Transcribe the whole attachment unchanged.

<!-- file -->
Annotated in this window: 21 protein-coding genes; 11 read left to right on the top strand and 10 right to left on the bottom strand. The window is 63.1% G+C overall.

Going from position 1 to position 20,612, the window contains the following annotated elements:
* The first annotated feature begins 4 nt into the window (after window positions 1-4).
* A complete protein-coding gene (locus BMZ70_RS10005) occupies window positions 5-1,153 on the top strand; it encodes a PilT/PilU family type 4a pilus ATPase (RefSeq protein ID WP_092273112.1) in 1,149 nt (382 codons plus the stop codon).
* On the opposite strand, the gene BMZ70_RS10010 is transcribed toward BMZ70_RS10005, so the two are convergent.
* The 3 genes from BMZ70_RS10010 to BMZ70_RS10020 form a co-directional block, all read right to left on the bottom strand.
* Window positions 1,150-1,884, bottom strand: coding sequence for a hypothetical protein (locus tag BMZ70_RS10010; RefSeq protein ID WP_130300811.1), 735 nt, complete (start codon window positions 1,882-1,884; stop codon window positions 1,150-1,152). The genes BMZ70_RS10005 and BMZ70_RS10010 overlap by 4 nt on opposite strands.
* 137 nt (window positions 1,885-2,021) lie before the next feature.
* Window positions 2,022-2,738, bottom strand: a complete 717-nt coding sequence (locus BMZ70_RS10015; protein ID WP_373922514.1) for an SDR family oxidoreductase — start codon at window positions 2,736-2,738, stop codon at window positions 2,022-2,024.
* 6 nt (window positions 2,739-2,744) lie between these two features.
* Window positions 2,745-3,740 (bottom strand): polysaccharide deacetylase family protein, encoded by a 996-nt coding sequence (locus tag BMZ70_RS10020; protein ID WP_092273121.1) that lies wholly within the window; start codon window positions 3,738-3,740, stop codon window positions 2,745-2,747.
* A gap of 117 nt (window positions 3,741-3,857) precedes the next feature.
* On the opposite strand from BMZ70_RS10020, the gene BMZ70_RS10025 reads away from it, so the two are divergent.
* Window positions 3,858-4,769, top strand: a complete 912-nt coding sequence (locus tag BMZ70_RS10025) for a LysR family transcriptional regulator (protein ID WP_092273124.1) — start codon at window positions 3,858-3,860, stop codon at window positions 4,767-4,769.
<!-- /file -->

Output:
Annotated in this window: 21 protein-coding genes; 11 read left to right on the top strand and 10 right to left on the bottom strand. The window is 63.1% G+C overall.

Going from position 1 to position 20,612, the window contains the following annotated elements:
* The first annotated feature begins 4 nt into the window (after window positions 1-4).
* A complete protein-coding gene (locus BMZ70_RS10005) occupies window positions 5-1,153 on the top strand; it encodes a PilT/PilU family type 4a pilus ATPase (RefSeq protein ID WP_092273112.1) in 1,149 nt (382 codons plus the stop codon).
* On the opposite strand, the gene BMZ70_RS10010 is transcribed toward BMZ70_RS10005, so the two are convergent.
* The 3 genes from BMZ70_RS10010 to BMZ70_RS10020 form a co-directional block, all read right to left on the bottom strand.
* Window positions 1,150-1,884, bottom strand: coding sequence for a hypothetical protein (locus tag BMZ70_RS10010; RefSeq protein ID WP_130300811.1), 735 nt, complete (start codon window positions 1,882-1,884; stop codon window positions 1,150-1,152). The genes BMZ70_RS10005 and BMZ70_RS10010 overlap by 4 nt on opposite strands.
* 137 nt (window positions 1,885-2,021) lie before the next feature.
* Window positions 2,022-2,738, bottom strand: a complete 717-nt coding sequence (locus BMZ70_RS10015; protein ID WP_373922514.1) for an SDR family oxidoreductase — start codon at window positions 2,736-2,738, stop codon at window positions 2,022-2,024.
* 6 nt (window positions 2,739-2,744) lie between these two features.
* Window positions 2,745-3,740 (bottom strand): polysaccharide deacetylase family protein, encoded by a 996-nt coding sequence (locus tag BMZ70_RS10020; protein ID WP_092273121.1) that lies wholly within the window; start codon window positions 3,738-3,740, stop codon window positions 2,745-2,747.
* A gap of 117 nt (window positions 3,741-3,857) precedes the next feature.
* On the opposite strand from BMZ70_RS10020, the gene BMZ70_RS10025 reads away from it, so the two are divergent.
* Window positions 3,858-4,769, top strand: a complete 912-nt coding sequence (locus tag BMZ70_RS10025) for a LysR family transcriptional regulator (protein ID WP_092273124.1) — start codon at window positions 3,858-3,860, stop codon at window positions 4,767-4,769.